Trapani, Ivana (2014) Expanding AAV cargo capacity for gene therapy of Stargardt disease. [Tesi di dottorato]


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Item Type: Tesi di dottorato
Resource language: English
Title: Expanding AAV cargo capacity for gene therapy of Stargardt disease
Date: 31 January 2014
Number of Pages: 129
Institution: Università degli Studi di Napoli Federico II
Istituzioni (extra): TIGEM – Telethon Insitute of Genetics and Medicine
Scuola di dottorato: SEMM – European School of Molecular Medicine
Dottorato: PhD in Molecular Medicine (Molecular Oncology or Human Genetics)
Ciclo di dottorato: 25
Coordinatore del Corso di dottorato:
Date: 31 January 2014
Number of Pages: 129
Keywords: Dual AAV; inherited retinal degenerations;gene therapy
Settori scientifico-disciplinari del MIUR: Area 06 - Scienze mediche > MED/03 - Genetica medica
Aree tematiche (7° programma Quadro): BIOTECNOLOGIE, PRODOTTI ALIMENTARI E AGRICOLTURA > Scienze della vita, biotecnologia e biochimica per prodotti e processi non-alimentari sostenibili
Additional information: Ciclo VII/XXV Curriculum Human Genetics
Date Deposited: 11 Feb 2014 15:48
Last Modified: 12 Jan 2015 14:00

Collection description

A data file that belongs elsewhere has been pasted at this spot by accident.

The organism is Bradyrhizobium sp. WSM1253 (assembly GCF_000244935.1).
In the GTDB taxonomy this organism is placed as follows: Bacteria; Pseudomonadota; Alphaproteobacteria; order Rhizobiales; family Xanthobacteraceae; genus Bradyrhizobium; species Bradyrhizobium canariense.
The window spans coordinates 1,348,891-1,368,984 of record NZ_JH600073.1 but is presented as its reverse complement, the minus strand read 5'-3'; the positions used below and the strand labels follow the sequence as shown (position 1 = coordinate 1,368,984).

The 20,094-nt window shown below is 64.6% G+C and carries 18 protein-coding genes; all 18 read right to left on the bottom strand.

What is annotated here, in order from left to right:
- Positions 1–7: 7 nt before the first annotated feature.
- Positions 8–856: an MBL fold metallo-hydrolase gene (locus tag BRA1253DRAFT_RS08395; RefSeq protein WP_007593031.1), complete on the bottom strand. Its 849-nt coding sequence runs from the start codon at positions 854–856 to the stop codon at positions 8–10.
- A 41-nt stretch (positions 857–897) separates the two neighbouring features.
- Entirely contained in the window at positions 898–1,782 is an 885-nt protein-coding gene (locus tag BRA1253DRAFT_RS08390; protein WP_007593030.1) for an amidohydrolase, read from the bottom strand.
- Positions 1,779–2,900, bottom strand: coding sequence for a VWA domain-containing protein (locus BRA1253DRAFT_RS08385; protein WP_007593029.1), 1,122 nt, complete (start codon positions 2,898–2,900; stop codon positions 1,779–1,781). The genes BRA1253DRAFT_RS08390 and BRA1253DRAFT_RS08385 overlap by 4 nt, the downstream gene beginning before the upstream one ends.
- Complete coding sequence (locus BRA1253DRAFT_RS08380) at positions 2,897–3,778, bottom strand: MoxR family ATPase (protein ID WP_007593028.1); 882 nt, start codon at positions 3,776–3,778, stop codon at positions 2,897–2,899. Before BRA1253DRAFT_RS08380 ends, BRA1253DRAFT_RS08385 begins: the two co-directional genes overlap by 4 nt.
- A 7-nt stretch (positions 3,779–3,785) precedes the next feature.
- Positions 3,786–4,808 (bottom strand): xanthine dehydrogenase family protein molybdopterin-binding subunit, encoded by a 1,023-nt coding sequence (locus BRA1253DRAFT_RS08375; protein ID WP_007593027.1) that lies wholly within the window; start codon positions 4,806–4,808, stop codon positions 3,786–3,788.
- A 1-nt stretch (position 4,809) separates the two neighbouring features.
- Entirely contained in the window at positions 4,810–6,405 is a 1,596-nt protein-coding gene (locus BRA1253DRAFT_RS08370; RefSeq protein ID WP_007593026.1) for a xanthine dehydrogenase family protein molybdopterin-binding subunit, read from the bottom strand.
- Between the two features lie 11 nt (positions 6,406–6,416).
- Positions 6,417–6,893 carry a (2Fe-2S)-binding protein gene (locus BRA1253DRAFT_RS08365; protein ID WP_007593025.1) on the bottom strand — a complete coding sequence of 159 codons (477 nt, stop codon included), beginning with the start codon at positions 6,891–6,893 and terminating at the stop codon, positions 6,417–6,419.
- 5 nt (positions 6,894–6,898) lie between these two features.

Inherited retinal degenerations (IRDs), with an overall global prevalence of 1/2,000, represent a major cause of blindness worldwide. IRDs are mostly inherited as monogenic conditions that are caused by mutations in genes preferentially expressed in photoreceptors (PRs) and retinal pigment epithelium (RPE) cells. Gene therapy represents a promising therapeutic strategy for IRDs. Vectors derived from the adeno-associated virus (AAV) have been proven to be the most efficient and safe tools for gene delivery to the retina. Further, AAV vectors have been successfully used in pre-clinical models and clinical trials focused on the treatment of IRDs. The major limitation to the use of AAVs is their packaging capacity, which is considered to be restricted to the size of the parental genome (4.7 kb) and thus hinders the treatment of certain forms of IRDs caused by mutations in genes whose coding sequence exceeds 5 kb in length, including the gene mutated in Stargardt disease (STGD), ABCA4. Thus, different strategies to overcome AAV cargo limitation have been investigated. One strategy for large gene transfer is based on “forced” packaging of large genes into AAV capsids (oversize AAV); this strategy, however, results in the production of viruses with a heterogeneous genome and thus may not be easily translated to the clinical arena due to safety concerns. Alternatively, the inherent ability of AAV genomes to undergo intermolecular concatemerization can be exploited to transfer large genes by splitting the expression cassette into two halves (<5 kb in size), each independently packaged in one of two separate (dual) AAV vectors. Dual AAV vectors can reconstitute a large gene via either splicing (dual AAV trans-splicing), homologous recombination (dual AAV overlapping) or a combination of the two (dual AAV hybrid). Dual AAV strategies have been used to efficiently delivery large genes to a number of tissues, however, the efficacy of the dual AAV systems for gene delivery to the retina remains to be investigated. Therefore, the goals of my Ph.D. project were to: - develop dual AAV vector-based strategies for large gene delivery to the retina; - compare the efficiency of oversize to that of dual AAV vector strategies for the delivery of large genes both in vitro and in vivo, in the retina; - characterize the effect of AAV-mediated large gene expression in an animal model of STGD. To this aim, I generated oversize and dual AAV vectors encoding for either the reporter EGFP or the therapeutic ABCA4 protein to compare the efficacy of AAV vector systems in vitro using HEK293 cells and in vivo in mouse and pig eyes. I found that dual AAV vectors are more efficient than oversize vectors, both in vitro and in the retina. While dual AAV OV vectors are effective in transducing the RPE, dual AAV trans-splicing and hybrid approaches transduce efficiently PRs, in addition to RPE. Thus, as the PRs are the cell target for the treatment of STGD, I selected dual AAV trans-splicing and hybrid vectors as the candidate strategies to be tested in the mouse model of STGD (Abca4-/-). I injected subretinally one-month-old mice with dual AAV trans-splicing and hybrid vectors encoding for ABCA4 and found a significant improvement of the main STGD mice retinal abnormalities, including: lipofuscin accumulation, RPE thickening and recovery from light desensitization. In conclusion, my data show that dual AAV trans-splicing and hybrid vectors are an attractive strategy for gene therapy of STGD as well as other retinal diseases that require the delivery of large genes.


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